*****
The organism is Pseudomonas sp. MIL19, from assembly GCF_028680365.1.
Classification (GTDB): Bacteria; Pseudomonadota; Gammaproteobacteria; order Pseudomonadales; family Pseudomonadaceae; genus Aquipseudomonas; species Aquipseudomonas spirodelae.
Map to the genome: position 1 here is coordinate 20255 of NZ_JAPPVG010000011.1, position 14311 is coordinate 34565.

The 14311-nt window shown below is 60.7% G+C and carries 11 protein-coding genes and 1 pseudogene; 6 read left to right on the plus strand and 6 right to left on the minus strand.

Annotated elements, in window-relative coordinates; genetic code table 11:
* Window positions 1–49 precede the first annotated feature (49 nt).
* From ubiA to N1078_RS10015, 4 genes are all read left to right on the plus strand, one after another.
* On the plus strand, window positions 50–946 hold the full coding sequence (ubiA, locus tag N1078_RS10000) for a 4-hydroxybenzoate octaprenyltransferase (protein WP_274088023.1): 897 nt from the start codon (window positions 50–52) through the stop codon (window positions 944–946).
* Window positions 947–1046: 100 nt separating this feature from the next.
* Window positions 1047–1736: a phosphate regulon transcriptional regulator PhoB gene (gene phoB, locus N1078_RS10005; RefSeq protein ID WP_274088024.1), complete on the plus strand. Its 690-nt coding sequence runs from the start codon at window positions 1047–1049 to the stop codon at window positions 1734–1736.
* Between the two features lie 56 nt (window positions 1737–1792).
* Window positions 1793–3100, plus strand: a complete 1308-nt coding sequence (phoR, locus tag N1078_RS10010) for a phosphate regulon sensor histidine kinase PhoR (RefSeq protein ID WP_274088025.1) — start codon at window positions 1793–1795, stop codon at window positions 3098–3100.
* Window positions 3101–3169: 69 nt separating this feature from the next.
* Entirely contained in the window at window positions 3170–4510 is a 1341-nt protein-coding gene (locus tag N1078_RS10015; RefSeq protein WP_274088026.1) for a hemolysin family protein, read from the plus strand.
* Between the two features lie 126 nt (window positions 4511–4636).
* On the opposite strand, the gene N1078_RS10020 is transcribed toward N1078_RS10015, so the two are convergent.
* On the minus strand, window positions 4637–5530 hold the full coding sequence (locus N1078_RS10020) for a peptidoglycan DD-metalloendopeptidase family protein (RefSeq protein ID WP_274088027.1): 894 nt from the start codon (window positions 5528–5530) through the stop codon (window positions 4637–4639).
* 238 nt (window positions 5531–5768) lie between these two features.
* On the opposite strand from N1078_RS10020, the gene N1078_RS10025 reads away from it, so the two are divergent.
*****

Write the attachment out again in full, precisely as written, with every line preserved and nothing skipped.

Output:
The organism is Pseudomonas sp. MIL19, from assembly GCF_028680365.1.
Classification (GTDB): Bacteria; Pseudomonadota; Gammaproteobacteria; order Pseudomonadales; family Pseudomonadaceae; genus Aquipseudomonas; species Aquipseudomonas spirodelae.
Map to the genome: position 1 here is coordinate 20255 of NZ_JAPPVG010000011.1, position 14311 is coordinate 34565.

The 14311-nt window shown below is 60.7% G+C and carries 11 protein-coding genes and 1 pseudogene; 6 read left to right on the plus strand and 6 right to left on the minus strand.

Annotated elements, in window-relative coordinates; genetic code table 11:
* Window positions 1–49 precede the first annotated feature (49 nt).
* From ubiA to N1078_RS10015, 4 genes are all read left to right on the plus strand, one after another.
* On the plus strand, window positions 50–946 hold the full coding sequence (ubiA, locus tag N1078_RS10000) for a 4-hydroxybenzoate octaprenyltransferase (protein WP_274088023.1): 897 nt from the start codon (window positions 50–52) through the stop codon (window positions 944–946).
* Window positions 947–1046: 100 nt separating this feature from the next.
* Window positions 1047–1736: a phosphate regulon transcriptional regulator PhoB gene (gene phoB, locus N1078_RS10005; RefSeq protein ID WP_274088024.1), complete on the plus strand. Its 690-nt coding sequence runs from the start codon at window positions 1047–1049 to the stop codon at window positions 1734–1736.
* Between the two features lie 56 nt (window positions 1737–1792).
* Window positions 1793–3100, plus strand: a complete 1308-nt coding sequence (phoR, locus tag N1078_RS10010) for a phosphate regulon sensor histidine kinase PhoR (RefSeq protein ID WP_274088025.1) — start codon at window positions 1793–1795, stop codon at window positions 3098–3100.
* Window positions 3101–3169: 69 nt separating this feature from the next.
* Entirely contained in the window at window positions 3170–4510 is a 1341-nt protein-coding gene (locus tag N1078_RS10015; RefSeq protein WP_274088026.1) for a hemolysin family protein, read from the plus strand.
* Between the two features lie 126 nt (window positions 4511–4636).
* On the opposite strand, the gene N1078_RS10020 is transcribed toward N1078_RS10015, so the two are convergent.
* On the minus strand, window positions 4637–5530 hold the full coding sequence (locus N1078_RS10020) for a peptidoglycan DD-metalloendopeptidase family protein (RefSeq protein ID WP_274088027.1): 894 nt from the start codon (window positions 5528–5530) through the stop codon (window positions 4637–4639).
* 238 nt (window positions 5531–5768) lie between these two features.
* On the opposite strand from N1078_RS10020, the gene N1078_RS10025 reads away from it, so the two are divergent.